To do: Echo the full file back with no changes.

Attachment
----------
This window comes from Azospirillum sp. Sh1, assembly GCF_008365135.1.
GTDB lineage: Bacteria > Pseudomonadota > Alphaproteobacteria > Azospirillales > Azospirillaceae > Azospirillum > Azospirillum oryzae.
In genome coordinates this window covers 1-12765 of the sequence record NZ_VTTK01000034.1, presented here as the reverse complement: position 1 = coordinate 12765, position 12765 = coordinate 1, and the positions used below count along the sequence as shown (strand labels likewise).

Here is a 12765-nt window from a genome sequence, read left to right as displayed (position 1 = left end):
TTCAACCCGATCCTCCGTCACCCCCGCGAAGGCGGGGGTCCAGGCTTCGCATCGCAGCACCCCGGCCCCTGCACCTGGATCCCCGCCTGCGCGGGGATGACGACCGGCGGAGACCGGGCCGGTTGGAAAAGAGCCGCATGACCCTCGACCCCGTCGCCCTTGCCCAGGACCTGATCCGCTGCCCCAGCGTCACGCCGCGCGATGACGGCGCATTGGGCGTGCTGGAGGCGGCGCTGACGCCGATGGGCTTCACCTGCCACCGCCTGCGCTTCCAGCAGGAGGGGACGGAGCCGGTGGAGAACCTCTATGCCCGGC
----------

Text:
This window comes from Azospirillum sp. Sh1, assembly GCF_008365135.1.
GTDB lineage: Bacteria > Pseudomonadota > Alphaproteobacteria > Azospirillales > Azospirillaceae > Azospirillum > Azospirillum oryzae.
In genome coordinates this window covers 1-12765 of the sequence record NZ_VTTK01000034.1, presented here as the reverse complement: position 1 = coordinate 12765, position 12765 = coordinate 1, and the positions used below count along the sequence as shown (strand labels likewise).

Here is a 12765-nt window from a genome sequence, read left to right as displayed (position 1 = left end):
TTCAACCCGATCCTCCGTCACCCCCGCGAAGGCGGGGGTCCAGGCTTCGCATCGCAGCACCCCGGCCCCTGCACCTGGATCCCCGCCTGCGCGGGGATGACGACCGGCGGAGACCGGGCCGGTTGGAAAAGAGCCGCATGACCCTCGACCCCGTCGCCCTTGCCCAGGACCTGATCCGCTGCCCCAGCGTCACGCCGCGCGATGACGGCGCATTGGGCGTGCTGGAGGCGGCGCTGACGCCGATGGGCTTCACCTGCCACCGCCTGCGCTTCCAGCAGGAGGGGACGGAGCCGGTGGAGAACCTCTATGCCCGGC